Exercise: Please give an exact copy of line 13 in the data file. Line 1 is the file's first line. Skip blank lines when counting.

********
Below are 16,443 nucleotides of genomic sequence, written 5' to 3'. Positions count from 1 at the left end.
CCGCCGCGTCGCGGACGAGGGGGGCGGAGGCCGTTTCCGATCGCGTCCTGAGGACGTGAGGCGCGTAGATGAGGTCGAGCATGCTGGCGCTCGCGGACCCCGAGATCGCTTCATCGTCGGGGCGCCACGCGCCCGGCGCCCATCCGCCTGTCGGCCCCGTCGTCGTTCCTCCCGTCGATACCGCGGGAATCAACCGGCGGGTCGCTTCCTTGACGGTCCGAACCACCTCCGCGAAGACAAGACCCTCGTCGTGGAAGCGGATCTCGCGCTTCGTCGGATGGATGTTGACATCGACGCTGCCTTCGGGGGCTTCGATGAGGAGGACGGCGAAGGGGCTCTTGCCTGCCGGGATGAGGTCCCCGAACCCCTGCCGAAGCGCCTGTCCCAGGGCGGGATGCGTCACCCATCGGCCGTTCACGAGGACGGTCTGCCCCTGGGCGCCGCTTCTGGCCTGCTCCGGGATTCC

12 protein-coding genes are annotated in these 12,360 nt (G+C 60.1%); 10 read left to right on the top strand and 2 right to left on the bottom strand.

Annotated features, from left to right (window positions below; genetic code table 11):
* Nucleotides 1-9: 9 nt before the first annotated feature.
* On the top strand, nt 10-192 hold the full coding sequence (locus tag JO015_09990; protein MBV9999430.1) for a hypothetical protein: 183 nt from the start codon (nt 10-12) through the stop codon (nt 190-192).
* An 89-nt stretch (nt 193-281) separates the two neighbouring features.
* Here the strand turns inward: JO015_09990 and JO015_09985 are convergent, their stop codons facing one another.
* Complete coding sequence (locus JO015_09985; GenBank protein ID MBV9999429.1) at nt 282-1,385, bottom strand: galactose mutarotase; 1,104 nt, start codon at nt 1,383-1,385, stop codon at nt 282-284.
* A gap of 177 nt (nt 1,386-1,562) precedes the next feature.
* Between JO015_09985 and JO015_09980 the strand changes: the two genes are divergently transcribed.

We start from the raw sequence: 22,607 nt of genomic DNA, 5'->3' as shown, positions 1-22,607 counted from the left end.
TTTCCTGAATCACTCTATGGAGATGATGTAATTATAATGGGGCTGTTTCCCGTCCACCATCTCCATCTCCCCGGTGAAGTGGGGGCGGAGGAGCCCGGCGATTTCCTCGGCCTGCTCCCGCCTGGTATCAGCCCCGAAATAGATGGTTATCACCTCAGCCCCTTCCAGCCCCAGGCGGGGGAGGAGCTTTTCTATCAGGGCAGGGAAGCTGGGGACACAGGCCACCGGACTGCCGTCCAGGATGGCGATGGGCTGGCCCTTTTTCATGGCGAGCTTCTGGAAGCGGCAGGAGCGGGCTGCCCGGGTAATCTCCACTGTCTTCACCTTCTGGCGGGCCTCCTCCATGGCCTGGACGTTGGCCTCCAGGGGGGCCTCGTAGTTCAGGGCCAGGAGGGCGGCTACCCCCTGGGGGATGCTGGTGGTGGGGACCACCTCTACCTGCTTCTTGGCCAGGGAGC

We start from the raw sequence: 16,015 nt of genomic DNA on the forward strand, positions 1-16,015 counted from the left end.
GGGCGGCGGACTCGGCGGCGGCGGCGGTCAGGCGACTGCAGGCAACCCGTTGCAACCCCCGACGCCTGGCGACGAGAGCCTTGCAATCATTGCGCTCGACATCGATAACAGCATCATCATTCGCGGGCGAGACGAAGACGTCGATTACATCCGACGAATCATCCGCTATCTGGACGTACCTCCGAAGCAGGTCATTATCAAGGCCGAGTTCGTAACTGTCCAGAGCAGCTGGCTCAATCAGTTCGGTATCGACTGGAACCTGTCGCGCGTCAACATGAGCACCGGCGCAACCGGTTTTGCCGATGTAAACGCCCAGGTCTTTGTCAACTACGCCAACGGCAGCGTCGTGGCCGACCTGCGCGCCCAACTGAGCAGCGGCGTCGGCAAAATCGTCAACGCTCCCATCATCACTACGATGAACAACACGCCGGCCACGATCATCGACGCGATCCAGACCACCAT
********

TTTCCTGAATCACTCTATGGAGATGATGTAATTATAATGGGGCTGTTTCCCGTCCACCATCTCCATCTCCCCGGTGAAGTGGGGGCGGAGGAGCCCGGCGATTTCCTCGGCCTGCTCCCGCCTGGTATCAGCCCCGAAATAGATGGTTATCACCTCAGCCCCTTCCAGCCCCAGGCGGGGGAGGAGCTTTTCTATCAGGGCAGGGAAGCTGGGGACACAGGCCACCGGACTGCCGTCCAGGATGGCGATGGGCTGGCCCTTTTTCATGGCGAGCTTCTGGAAGCGGCAGGAGCGGGCTGCCCGGGTAATCTCCACTGTCTTCACCTTCTGGCGGGCCTCCTCCATGGCCTGGACGTTGGCCTCCAGGGGGGCCTCGTAGTTCAGGGCCAGGAGGGCGGCTACCCCCTGGGGGATGCTGGTGGTGGGGACCACCTCTACCTGCTTCTTGGCCAGGGAGC